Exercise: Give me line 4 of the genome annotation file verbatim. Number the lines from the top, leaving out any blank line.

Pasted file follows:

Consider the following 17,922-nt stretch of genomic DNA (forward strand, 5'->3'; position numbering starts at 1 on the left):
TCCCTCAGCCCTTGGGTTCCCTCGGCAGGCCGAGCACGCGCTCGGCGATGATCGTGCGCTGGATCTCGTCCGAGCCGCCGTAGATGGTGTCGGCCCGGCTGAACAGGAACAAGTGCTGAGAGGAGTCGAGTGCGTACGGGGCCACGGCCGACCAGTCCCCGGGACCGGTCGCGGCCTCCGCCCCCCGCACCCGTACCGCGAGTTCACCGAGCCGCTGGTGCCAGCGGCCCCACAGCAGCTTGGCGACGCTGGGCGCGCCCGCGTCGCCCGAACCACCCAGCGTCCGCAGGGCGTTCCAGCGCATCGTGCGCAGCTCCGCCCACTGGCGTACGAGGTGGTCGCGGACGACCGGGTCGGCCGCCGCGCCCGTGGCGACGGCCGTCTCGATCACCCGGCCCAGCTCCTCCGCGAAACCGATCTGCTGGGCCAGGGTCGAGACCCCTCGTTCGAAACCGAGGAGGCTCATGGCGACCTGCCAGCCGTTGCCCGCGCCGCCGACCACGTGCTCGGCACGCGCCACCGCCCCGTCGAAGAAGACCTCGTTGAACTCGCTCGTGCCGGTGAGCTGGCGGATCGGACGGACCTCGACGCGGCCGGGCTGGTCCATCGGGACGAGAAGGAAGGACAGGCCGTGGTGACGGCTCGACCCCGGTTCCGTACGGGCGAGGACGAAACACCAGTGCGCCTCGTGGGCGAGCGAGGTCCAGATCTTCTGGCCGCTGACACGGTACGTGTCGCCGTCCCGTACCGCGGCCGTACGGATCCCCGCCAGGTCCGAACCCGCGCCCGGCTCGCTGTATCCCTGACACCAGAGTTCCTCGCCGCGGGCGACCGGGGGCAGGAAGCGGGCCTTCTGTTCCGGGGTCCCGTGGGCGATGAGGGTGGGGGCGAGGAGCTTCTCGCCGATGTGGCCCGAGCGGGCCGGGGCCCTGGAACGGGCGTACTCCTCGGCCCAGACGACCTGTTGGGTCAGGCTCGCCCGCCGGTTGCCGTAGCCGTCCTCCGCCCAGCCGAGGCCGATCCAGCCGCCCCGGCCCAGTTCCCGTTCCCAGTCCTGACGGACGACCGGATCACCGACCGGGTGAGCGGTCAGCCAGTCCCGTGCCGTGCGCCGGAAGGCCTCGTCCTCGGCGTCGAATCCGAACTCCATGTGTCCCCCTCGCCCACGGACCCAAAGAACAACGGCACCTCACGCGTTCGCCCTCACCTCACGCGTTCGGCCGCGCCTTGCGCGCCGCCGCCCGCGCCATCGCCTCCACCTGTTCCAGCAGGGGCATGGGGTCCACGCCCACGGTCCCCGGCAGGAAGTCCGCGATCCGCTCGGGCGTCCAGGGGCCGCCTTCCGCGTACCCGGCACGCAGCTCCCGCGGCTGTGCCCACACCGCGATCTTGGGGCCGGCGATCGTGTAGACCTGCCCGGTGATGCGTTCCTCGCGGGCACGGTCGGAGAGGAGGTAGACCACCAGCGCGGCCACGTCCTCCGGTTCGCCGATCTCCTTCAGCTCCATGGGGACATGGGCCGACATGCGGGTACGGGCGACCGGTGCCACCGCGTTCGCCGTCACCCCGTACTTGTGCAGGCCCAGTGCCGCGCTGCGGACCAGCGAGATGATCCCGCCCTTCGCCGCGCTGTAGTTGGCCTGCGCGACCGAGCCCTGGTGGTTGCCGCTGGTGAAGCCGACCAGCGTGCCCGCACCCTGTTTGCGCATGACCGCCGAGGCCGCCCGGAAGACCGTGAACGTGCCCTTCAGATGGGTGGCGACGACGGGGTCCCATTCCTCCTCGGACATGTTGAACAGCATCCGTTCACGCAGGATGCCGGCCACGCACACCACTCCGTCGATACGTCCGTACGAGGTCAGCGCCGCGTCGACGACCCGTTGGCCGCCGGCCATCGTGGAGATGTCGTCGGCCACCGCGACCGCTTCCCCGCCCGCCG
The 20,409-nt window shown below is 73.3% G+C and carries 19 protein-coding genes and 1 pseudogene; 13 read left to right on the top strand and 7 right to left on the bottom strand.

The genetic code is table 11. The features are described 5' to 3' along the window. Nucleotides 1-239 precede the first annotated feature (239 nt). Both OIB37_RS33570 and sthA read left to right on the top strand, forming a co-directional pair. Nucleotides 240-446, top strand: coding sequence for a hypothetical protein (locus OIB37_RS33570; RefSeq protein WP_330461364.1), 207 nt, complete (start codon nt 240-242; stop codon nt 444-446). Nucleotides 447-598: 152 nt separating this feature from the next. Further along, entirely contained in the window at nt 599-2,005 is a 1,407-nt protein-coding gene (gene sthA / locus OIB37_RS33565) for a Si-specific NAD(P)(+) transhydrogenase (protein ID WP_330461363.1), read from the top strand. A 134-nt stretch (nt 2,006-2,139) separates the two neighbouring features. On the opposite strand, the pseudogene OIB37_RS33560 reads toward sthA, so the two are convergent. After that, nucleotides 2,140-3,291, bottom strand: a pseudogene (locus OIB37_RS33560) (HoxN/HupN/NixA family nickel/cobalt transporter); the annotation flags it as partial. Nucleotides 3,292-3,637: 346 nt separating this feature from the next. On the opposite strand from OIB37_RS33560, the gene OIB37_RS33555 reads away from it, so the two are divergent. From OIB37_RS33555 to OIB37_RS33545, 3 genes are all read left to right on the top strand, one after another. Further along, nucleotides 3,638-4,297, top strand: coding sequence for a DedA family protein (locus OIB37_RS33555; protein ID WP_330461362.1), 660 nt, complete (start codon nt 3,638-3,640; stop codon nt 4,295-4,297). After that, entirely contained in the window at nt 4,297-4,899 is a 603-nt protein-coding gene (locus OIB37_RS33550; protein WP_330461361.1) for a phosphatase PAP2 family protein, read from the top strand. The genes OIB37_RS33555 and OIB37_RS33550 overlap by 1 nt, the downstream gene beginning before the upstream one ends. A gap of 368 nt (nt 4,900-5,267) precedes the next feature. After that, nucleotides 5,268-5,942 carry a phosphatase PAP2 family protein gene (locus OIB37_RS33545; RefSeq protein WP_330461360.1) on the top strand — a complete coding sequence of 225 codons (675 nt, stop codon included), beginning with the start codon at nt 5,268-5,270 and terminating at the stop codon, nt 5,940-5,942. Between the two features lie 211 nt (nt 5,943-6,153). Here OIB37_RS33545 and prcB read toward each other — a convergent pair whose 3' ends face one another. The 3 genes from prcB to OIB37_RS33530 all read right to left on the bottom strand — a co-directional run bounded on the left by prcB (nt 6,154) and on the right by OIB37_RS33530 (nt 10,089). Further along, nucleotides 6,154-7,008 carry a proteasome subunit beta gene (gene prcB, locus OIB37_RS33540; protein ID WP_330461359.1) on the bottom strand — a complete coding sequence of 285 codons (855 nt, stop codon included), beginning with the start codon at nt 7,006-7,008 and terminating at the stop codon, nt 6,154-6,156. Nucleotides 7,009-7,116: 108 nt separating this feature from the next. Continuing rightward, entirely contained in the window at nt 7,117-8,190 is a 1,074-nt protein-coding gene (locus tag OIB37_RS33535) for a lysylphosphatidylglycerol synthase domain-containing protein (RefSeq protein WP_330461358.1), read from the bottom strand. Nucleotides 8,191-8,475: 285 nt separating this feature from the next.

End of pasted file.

The genetic code is table 11. The features are described 5' to 3' along the window. Nucleotides 1-239 precede the first annotated feature (239 nt). Both OIB37_RS33570 and sthA read left to right on the top strand, forming a co-directional pair. Nucleotides 240-446, top strand: coding sequence for a hypothetical protein (locus OIB37_RS33570; RefSeq protein WP_330461364.1), 207 nt, complete (start codon nt 240-242; stop codon nt 444-446). Nucleotides 447-598: 152 nt separating this feature from the next. Further along, entirely contained in the window at nt 599-2,005 is a 1,407-nt protein-coding gene (gene sthA / locus OIB37_RS33565) for a Si-specific NAD(P)(+) transhydrogenase (protein ID WP_330461363.1), read from the top strand. A 134-nt stretch (nt 2,006-2,139) separates the two neighbouring features. On the opposite strand, the pseudogene OIB37_RS33560 reads toward sthA, so the two are convergent. After that, nucleotides 2,140-3,291, bottom strand: a pseudogene (locus OIB37_RS33560) (HoxN/HupN/NixA family nickel/cobalt transporter); the annotation flags it as partial. Nucleotides 3,292-3,637: 346 nt separating this feature from the next. On the opposite strand from OIB37_RS33560, the gene OIB37_RS33555 reads away from it, so the two are divergent. From OIB37_RS33555 to OIB37_RS33545, 3 genes are all read left to right on the top strand, one after another. Further along, nucleotides 3,638-4,297, top strand: coding sequence for a DedA family protein (locus OIB37_RS33555; protein ID WP_330461362.1), 660 nt, complete (start codon nt 3,638-3,640; stop codon nt 4,295-4,297). After that, entirely contained in the window at nt 4,297-4,899 is a 603-nt protein-coding gene (locus OIB37_RS33550; protein WP_330461361.1) for a phosphatase PAP2 family protein, read from the top strand. The genes OIB37_RS33555 and OIB37_RS33550 overlap by 1 nt, the downstream gene beginning before the upstream one ends. A gap of 368 nt (nt 4,900-5,267) precedes the next feature. After that, nucleotides 5,268-5,942 carry a phosphatase PAP2 family protein gene (locus OIB37_RS33545; RefSeq protein WP_330461360.1) on the top strand — a complete coding sequence of 225 codons (675 nt, stop codon included), beginning with the start codon at nt 5,268-5,270 and terminating at the stop codon, nt 5,940-5,942. Between the two features lie 211 nt (nt 5,943-6,153). Here OIB37_RS33545 and prcB read toward each other — a convergent pair whose 3' ends face one another. The 3 genes from prcB to OIB37_RS33530 all read right to left on the bottom strand — a co-directional run bounded on the left by prcB (nt 6,154) and on the right by OIB37_RS33530 (nt 10,089). Further along, nucleotides 6,154-7,008 carry a proteasome subunit beta gene (gene prcB, locus OIB37_RS33540; protein ID WP_330461359.1) on the bottom strand — a complete coding sequence of 285 codons (855 nt, stop codon included), beginning with the start codon at nt 7,006-7,008 and terminating at the stop codon, nt 6,154-6,156. Nucleotides 7,009-7,116: 108 nt separating this feature from the next. Continuing rightward, entirely contained in the window at nt 7,117-8,190 is a 1,074-nt protein-coding gene (locus tag OIB37_RS33535) for a lysylphosphatidylglycerol synthase domain-containing protein (RefSeq protein WP_330461358.1), read from the bottom strand. Nucleotides 8,191-8,475: 285 nt separating this feature from the next.